Re: One Nation ...

        Of course these were bought full price as if they were cameras and installed by your government (or government-run corporation) by union personnel...

  5. Anonymous Coward
    Anonymous Coward

    So if the police can use ring doorbells or street cameras to monitor what's going on inside a property or through windows, then what's to stop them using mmRadar or other tech to see what's going on inside a house.

    Where does it stop?

    1. Alumoi Silver badge

      When you will have nothing to hide, of course.

      1. jake Silver badge

        In other news ...

        ... the beatings will continue until morale improves.

  6. Pascal Monett Silver badge

    Just one question

    The ACLU wants a warrant to be served for installing police cameras on utility poles.

    My question : to who do they serve the warrant ?

    When the police have a warrant to investigate a house or an appartment, they serve it to the occupant of said habitation. That's normal.

    So, who gets to see that warrant when it's a utility pole ? The mayor ? The inhabitants 100 meters around the utility pole ?

    1. Spamfast
      Black Helicopters

      Re: Just one question

      to who do they serve the warrant

      First off, it's "to whom".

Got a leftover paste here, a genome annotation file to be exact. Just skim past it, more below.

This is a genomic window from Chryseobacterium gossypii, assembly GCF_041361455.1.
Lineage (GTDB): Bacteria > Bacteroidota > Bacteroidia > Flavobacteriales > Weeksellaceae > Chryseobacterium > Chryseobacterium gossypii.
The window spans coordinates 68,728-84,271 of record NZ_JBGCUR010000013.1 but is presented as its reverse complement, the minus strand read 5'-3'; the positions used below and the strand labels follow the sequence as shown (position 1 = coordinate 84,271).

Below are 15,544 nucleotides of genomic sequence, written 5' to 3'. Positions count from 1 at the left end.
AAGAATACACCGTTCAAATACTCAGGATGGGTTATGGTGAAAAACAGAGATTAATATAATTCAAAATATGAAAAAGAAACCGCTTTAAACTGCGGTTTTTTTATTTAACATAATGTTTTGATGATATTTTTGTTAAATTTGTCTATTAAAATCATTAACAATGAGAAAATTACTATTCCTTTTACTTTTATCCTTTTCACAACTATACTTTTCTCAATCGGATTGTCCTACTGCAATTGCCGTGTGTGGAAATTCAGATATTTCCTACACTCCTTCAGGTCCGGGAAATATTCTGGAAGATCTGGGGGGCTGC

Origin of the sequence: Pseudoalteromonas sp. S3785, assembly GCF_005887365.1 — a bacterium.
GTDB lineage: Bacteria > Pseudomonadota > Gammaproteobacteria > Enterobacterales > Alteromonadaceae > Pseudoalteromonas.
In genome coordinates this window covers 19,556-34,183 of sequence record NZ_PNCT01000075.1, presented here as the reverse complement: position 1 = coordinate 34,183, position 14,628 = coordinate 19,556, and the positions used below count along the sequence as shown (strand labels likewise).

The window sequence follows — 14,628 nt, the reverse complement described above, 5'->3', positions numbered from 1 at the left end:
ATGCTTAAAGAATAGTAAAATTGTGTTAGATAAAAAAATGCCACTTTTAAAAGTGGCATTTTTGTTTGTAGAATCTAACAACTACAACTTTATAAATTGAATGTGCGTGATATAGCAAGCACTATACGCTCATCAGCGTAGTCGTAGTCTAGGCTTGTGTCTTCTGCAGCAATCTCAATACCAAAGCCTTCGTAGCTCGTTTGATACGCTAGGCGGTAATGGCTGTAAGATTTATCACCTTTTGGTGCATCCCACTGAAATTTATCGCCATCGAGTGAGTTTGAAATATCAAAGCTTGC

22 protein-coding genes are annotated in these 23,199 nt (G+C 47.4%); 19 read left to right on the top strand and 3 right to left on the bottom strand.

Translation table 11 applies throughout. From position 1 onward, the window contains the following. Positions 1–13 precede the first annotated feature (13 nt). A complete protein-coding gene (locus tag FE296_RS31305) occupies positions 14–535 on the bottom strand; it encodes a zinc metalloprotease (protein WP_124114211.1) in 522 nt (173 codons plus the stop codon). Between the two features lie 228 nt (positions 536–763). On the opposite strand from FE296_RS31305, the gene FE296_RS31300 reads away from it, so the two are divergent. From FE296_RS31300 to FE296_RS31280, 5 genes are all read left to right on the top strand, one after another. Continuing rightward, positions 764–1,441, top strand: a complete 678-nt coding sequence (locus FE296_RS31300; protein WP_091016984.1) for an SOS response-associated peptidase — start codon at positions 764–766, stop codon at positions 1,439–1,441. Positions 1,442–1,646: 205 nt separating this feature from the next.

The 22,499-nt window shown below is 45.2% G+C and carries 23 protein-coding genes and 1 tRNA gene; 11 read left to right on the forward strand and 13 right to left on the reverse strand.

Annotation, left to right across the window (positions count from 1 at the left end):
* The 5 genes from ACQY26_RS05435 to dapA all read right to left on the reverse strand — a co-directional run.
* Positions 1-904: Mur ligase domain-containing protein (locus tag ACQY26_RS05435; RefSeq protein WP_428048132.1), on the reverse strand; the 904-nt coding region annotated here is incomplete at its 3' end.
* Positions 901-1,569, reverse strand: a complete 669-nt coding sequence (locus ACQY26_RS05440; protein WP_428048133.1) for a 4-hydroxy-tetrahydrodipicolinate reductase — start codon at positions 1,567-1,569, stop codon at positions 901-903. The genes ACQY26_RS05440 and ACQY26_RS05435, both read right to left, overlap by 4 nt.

Second they don't serve the warrant. They go to a judge and convince him/her that they have probable cause and so obtain permission - aka a warrant - to proceed with the surveillance. It doesn't have to be served on anyone. In days of yore this was the process by which the cops obtained the right to tap someone's phone. It would be pretty useless if the surveilled had to be informed beforehand.

      Not that I condone state surveillance - almost all of it is egregious and illegal.

    2. IGotOut Silver badge

      Re: Just one question

      The warrant is issued by a Judge to the police i.e judicial oversight.

    3. Alistair

      Re: Just one question

      Monitoring warrants get served to the provisioner of said monitoring.

      Old world, cops would go to Ma Bell and get a tap installed on your line, that would allow it to be recorded in a police controlled environment. Usually a room at the switch site.

      Now, they typically go to the NP, (even with MVNO target) and get the same process engaged, but with subtly different hardware.

      Video wise, where they have a municipally provided system, they go to the operator and get recordings made.

      The *target* of the surveillance does NOT need to be informed of said surveillance. This is the point.